Building a strong and viable network is something every business professional understands as critical to long term success. The advent of social media platforms and other technologies provides the ability to reach out to virtually anyone to grow that network. While that access has made it easy to rapidly build the network, it has eroded the authenticity of that network and has made it difficult to grow one that is truly personal or meaningful.
In the digital age, it is more important than ever to leverage the ‘personal you’ to truly stand out and add value to a network. Here are three steps to ensure that your networking strategies are not only powerful, but personal:
1. Pay It Forward
Are you offering people in your network information or ideas that would help them achieve their goals? No one likes an “all-take, no-give” personal relationship and your professional relationships are no different. When you share information that benefits someone in your network it goes a long way to building both authenticity and trust – two necessary ingredients to a personal network.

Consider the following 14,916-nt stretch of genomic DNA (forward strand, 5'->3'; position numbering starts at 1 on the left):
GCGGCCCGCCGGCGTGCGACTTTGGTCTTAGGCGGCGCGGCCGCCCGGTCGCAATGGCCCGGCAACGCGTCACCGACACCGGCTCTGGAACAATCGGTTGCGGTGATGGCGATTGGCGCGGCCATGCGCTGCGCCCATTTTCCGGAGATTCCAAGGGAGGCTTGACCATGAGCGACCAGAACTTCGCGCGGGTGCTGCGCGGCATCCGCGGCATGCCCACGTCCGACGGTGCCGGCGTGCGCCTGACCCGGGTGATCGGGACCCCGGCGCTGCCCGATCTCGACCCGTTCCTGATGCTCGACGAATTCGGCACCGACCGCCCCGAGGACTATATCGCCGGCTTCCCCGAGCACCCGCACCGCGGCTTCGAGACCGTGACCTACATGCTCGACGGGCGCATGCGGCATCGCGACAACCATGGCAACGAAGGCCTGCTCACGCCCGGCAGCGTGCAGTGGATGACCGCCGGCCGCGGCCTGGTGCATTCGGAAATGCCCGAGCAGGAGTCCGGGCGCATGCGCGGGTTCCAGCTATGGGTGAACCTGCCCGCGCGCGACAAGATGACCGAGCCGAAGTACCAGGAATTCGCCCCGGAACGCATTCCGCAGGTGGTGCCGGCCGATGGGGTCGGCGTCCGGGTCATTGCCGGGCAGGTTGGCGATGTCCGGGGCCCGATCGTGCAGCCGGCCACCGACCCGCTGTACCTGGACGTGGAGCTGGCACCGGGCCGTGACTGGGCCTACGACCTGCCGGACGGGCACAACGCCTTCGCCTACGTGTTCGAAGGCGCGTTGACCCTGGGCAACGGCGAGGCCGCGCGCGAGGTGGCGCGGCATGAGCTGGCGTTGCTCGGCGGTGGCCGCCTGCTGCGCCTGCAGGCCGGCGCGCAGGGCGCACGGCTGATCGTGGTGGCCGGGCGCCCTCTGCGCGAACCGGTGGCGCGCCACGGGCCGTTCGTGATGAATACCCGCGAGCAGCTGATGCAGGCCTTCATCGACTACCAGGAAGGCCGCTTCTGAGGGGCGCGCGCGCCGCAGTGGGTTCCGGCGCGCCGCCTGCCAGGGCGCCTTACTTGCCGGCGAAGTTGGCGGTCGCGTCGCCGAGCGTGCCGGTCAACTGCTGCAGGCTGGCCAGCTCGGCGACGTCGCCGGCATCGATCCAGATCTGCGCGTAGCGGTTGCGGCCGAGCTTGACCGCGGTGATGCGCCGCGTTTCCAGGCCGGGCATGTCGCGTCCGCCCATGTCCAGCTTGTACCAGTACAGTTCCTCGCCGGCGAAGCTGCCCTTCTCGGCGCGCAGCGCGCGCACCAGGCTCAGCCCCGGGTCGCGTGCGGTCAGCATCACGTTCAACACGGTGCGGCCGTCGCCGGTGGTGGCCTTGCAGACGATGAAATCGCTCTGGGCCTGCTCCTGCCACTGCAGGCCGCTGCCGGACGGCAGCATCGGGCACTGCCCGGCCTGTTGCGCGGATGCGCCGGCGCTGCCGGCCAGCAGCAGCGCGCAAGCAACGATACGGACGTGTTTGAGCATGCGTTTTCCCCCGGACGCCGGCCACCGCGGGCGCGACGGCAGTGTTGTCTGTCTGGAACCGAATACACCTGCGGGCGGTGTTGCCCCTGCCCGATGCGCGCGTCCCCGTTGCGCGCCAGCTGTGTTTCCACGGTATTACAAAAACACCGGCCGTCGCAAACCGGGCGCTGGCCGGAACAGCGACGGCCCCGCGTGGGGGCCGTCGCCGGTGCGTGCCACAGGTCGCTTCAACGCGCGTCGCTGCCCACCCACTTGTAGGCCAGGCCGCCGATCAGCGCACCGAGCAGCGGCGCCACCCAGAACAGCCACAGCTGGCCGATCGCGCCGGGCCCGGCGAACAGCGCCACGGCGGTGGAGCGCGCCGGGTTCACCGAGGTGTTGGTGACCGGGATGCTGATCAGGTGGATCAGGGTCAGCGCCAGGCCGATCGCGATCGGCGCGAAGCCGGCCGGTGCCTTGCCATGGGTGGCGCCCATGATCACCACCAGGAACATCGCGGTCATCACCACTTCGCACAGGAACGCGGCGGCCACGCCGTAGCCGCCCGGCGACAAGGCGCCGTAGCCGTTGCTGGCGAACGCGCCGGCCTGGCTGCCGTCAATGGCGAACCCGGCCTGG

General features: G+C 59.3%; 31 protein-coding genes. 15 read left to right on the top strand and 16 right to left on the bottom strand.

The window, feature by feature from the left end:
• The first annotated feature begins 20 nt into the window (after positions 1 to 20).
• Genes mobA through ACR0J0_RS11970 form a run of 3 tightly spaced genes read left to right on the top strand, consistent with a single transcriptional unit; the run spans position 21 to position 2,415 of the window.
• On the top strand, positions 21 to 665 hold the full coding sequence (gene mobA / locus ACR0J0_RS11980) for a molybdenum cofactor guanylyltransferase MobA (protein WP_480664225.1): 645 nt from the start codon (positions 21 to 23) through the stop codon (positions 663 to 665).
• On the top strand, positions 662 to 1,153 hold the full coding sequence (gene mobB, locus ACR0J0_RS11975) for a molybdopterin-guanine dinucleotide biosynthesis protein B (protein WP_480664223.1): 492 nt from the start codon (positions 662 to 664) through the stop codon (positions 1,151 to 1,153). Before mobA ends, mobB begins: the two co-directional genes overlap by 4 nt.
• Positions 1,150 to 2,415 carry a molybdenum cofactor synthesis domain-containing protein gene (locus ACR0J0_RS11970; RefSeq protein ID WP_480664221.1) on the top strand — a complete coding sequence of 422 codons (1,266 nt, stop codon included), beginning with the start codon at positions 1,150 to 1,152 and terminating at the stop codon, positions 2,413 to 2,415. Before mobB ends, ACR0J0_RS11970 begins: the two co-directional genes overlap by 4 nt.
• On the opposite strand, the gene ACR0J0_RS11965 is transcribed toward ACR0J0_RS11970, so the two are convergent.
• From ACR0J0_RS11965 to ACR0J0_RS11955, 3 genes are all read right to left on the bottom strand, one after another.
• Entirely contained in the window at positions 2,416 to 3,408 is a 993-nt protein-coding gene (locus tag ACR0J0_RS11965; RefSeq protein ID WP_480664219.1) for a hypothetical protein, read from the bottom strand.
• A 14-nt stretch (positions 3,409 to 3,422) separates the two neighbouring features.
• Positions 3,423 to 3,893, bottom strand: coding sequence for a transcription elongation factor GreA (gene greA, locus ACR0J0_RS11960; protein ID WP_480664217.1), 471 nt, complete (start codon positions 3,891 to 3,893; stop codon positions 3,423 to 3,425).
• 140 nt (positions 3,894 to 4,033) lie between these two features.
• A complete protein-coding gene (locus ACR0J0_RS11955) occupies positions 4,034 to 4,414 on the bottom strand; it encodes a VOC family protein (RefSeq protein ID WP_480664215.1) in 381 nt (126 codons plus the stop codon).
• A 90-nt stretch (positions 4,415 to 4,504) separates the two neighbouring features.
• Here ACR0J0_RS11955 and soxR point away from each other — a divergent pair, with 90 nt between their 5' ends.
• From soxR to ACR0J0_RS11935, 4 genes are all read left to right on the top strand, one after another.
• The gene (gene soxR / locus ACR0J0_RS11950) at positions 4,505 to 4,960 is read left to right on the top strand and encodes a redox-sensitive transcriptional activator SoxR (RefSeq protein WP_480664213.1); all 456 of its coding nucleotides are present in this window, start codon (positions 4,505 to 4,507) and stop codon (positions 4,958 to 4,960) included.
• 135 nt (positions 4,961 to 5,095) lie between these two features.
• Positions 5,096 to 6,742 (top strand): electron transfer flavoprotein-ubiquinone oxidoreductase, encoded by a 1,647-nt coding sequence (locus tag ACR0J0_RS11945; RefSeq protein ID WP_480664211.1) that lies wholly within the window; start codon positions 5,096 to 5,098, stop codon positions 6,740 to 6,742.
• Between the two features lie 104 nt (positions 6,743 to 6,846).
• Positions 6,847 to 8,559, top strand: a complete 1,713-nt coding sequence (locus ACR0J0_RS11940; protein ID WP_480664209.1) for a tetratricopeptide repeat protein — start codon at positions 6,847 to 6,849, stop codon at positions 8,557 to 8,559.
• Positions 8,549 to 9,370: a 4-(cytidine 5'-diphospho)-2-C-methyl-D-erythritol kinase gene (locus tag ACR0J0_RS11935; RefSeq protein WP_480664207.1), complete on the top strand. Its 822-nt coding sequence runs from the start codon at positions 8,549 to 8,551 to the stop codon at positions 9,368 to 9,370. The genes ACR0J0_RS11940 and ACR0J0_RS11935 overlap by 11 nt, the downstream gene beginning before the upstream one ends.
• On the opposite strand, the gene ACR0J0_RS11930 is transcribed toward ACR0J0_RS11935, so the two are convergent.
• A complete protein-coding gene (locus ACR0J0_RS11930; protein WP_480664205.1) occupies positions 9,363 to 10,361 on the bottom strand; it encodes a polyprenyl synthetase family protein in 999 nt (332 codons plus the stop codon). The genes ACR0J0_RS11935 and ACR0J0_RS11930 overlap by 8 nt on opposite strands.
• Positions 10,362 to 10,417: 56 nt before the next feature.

2. Be Genuine
When you seek someone out in your network for assistance, be candid and up front about it. Beating around the bush can feel like a waste of time at best and disingenuous at worst. Ask for what you need politely, but directly. Then listen closely and take in all the information they are willing to give. Being coy will only limit the growth and viability of your network.
3. Be Consistent
Connect with those in your network on a regular basis. If you only make contact when it is for your benefit, all trust will be destroyed and people will view you as merely an opportunist. Congratulate people on a new job, comment on a blog post they’ve written, or engage them on an article they shared. Your consistent engagement will be viewed as professional, not opportunistic.
The goal of many networking strategies is to develop – and maintain – strong relationships that push both parties forward. The glut of available information online has made it easier than ever to build a network. However, a network that is built without putting the needs of others first, consistency, or candor is nothing more than a house of cards that will collapse at the exact moment the network is needed.